Nigeria needs industrialisation to develop

In the quest to improve the material well-being and welfare of the citizens, various governments in Nigeria have over time embarked upon numerous developmental policies, plans, programmes and projects. Looking back, it is clear that the economy has not actually performed to its fullest potential, particularly in the face of rising population, and enormous resource endowment.

Undoubtedly, Nigeria and other African countries need investment and developmental projects from other countries. Many African countries have low levels of development and technological advancement, while countries like China, Brazil, Indonesia, India, Malaysia etc, though also referred to as developing countries, have higher levels of technology like in railway, power, car plants, manufacturing, engineering, ICT, space technology and aviation.

Since independence, Nigeria has witnessed minimal industrialization which does not reflect her level of resource endowments. Many East Asian countries that were far behind Nigeria in terms of GDP per capita in the 1970s, today have transformed their economies and are not only miles ahead of Nigeria, but are also major players on the global industrialization chart.
History has it that Malaysia at the early stage of its development procured improved oil-palm and rubber seeds from Nigeria and became the world’s largest palm-oil producer/exporter and a major exporter of rubber.

Indeed, Nigeria needs to embark upon some major strategic reform programs with infrastructure and technological development top on the list of sectors that need urgent attention. But how then will Nigeria develop and why should it develop? These are questions that need urgent answers as they point the way forward for a country with large population of over 160 million and abundant resources including oil and gas, bitumen, limestone, zinc, gold, uranium and others.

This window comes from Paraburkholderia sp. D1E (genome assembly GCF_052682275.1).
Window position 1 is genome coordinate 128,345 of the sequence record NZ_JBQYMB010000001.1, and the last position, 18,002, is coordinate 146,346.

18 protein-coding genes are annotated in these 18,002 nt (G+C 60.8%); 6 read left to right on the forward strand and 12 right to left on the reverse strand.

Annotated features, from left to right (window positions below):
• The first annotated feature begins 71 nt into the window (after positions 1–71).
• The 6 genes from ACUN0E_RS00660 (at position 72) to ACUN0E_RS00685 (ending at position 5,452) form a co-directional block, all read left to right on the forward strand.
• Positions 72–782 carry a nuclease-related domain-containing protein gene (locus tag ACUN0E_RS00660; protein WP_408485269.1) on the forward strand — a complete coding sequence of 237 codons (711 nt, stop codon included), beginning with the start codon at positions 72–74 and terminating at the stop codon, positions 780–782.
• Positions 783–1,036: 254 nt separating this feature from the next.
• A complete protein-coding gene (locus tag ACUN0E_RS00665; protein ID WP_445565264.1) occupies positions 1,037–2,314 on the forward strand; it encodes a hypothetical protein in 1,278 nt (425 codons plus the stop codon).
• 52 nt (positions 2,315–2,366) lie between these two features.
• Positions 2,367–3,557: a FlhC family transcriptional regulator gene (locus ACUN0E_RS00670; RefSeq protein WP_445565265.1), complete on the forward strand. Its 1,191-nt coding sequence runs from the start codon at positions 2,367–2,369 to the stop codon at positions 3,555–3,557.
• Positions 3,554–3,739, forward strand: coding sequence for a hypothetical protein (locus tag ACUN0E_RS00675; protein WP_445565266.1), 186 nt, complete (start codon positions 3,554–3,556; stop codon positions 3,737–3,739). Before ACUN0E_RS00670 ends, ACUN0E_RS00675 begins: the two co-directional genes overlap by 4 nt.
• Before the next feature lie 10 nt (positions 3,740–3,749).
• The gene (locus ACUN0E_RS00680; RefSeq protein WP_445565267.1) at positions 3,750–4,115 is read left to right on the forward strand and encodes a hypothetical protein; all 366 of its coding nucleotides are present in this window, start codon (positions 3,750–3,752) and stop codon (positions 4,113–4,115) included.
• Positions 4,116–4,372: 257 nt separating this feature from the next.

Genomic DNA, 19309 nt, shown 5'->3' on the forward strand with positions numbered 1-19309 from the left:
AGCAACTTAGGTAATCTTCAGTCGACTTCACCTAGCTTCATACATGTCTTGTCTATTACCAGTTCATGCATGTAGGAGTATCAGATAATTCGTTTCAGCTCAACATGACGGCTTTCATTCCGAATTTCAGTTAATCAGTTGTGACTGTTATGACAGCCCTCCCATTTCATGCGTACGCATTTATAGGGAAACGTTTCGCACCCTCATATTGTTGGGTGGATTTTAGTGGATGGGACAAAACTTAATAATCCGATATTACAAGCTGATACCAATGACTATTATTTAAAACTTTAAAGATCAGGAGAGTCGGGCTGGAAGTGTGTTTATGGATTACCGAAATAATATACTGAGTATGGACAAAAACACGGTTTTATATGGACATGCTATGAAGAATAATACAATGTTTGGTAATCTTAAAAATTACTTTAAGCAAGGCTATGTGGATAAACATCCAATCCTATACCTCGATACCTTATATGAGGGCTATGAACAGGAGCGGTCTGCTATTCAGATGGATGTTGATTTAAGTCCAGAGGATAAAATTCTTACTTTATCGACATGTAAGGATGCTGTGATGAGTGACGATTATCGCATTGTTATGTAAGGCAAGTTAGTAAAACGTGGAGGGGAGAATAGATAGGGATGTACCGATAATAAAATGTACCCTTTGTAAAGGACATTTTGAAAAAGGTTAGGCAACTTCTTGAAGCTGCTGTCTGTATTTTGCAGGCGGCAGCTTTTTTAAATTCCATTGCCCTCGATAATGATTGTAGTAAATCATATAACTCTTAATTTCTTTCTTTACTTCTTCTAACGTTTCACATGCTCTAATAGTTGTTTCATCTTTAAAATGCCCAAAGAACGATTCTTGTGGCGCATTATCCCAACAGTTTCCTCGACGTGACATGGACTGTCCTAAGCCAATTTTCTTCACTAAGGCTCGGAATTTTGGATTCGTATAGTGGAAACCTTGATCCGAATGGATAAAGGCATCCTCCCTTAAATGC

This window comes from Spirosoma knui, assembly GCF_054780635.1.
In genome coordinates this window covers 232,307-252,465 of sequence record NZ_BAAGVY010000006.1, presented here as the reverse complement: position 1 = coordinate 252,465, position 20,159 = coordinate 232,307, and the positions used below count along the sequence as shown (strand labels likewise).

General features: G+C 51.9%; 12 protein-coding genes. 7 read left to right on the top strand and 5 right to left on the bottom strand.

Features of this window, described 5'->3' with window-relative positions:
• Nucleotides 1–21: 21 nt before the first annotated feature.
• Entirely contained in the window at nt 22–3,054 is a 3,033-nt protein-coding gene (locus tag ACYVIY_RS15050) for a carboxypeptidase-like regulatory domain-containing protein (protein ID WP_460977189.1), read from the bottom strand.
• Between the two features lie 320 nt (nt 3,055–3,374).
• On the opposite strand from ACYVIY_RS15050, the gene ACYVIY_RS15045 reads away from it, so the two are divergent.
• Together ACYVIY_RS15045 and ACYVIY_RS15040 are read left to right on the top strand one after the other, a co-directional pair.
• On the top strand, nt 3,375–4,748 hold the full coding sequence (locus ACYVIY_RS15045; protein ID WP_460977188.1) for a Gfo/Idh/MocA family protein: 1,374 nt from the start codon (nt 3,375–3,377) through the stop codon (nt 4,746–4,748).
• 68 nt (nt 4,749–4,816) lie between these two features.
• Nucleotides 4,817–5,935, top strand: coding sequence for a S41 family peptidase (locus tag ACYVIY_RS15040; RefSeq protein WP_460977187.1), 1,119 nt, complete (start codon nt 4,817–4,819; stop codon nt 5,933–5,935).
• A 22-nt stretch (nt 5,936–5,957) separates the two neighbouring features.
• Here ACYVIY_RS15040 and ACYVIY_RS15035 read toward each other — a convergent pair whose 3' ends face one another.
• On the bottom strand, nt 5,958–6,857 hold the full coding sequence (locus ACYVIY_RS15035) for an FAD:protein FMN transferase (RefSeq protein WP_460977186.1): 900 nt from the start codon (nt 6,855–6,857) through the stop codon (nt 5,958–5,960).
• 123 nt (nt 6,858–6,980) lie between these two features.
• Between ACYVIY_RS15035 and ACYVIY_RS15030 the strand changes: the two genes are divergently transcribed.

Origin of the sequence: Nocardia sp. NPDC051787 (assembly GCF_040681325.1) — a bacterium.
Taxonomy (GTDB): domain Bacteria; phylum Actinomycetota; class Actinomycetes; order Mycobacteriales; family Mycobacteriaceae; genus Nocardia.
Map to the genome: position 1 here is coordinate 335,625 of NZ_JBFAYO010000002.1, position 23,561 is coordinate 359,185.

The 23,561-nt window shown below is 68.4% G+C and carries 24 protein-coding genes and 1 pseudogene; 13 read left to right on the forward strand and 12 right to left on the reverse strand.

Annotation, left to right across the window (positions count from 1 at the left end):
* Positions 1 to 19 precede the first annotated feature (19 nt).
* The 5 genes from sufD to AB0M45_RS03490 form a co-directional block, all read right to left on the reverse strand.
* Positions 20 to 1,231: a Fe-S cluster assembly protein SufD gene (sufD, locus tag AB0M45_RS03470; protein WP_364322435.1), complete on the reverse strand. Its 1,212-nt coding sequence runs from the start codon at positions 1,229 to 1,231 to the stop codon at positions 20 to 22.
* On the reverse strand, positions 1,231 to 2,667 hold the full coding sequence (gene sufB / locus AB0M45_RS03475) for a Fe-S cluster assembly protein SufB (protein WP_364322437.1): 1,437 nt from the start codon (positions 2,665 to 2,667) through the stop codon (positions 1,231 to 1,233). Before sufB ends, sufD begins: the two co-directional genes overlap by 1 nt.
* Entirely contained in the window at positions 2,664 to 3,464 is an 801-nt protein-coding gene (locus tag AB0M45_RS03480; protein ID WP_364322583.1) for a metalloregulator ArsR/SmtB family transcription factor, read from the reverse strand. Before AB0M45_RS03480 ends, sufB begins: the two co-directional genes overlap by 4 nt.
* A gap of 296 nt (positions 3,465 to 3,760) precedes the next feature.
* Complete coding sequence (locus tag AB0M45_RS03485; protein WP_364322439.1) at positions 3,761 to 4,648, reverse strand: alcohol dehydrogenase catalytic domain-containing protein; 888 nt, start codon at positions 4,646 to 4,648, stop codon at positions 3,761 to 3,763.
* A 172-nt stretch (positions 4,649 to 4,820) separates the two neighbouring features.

As a country, we have to decide what sort of economy we want to run: Do we want a trader’s economy or a production-based economy? My thought is that every comparatively advantaged economy like Nigeria will choose the latter. Secondly, we need to look at specific areas of comparative advantage globally and stimulate such areas effectively in order to create wealth and value for the economy. My thought is that Nigeria is well positioned to take a leading position with industrialization and Information Technology. These fields have the potential and capability to produce more than oil and gas for Nigeria if we know what we are doing.

The Government of President Buhari should open its doors and allow countries such as the Asian Tigers and other developed economies to come in especially during this period of economic crisis, to turn around our country and industrialize the nation.

Nigeria will not be the first or last nation to do that. In fact, economic history contains stories of countries such as Japan, Germany, France that once had a closed economy but later opened their doors to foreign investors and industri Regrettably, Nigeria is still lagging behind in industrialization. Except Lagos, there is no other functional Free Trade zone. The one in Calabar is moribund. Steel and Iron mining firms such as Ajaokuta, Delta Steel, Itakpe Iron Ore, Oshogbo Steel rolling mill which would have galvanized our industrial base have been allowed to rot away despite various industrialization plans from 1960 to date. In plain language, what Nigeria needs to develop is industrialization.

A major way out of this problem is through acceleration of the economy by external sources of money (foreign investment) and technical expertise. Foreign investment would serve as means of augmenting Nigeria’s domestic resources in order to carryout effectively, her development programmes and raise the standard of living of her people.

*Ekeh is an Abuja-based public affairs analyst. Email: crafthouseaward@yahoo.com.

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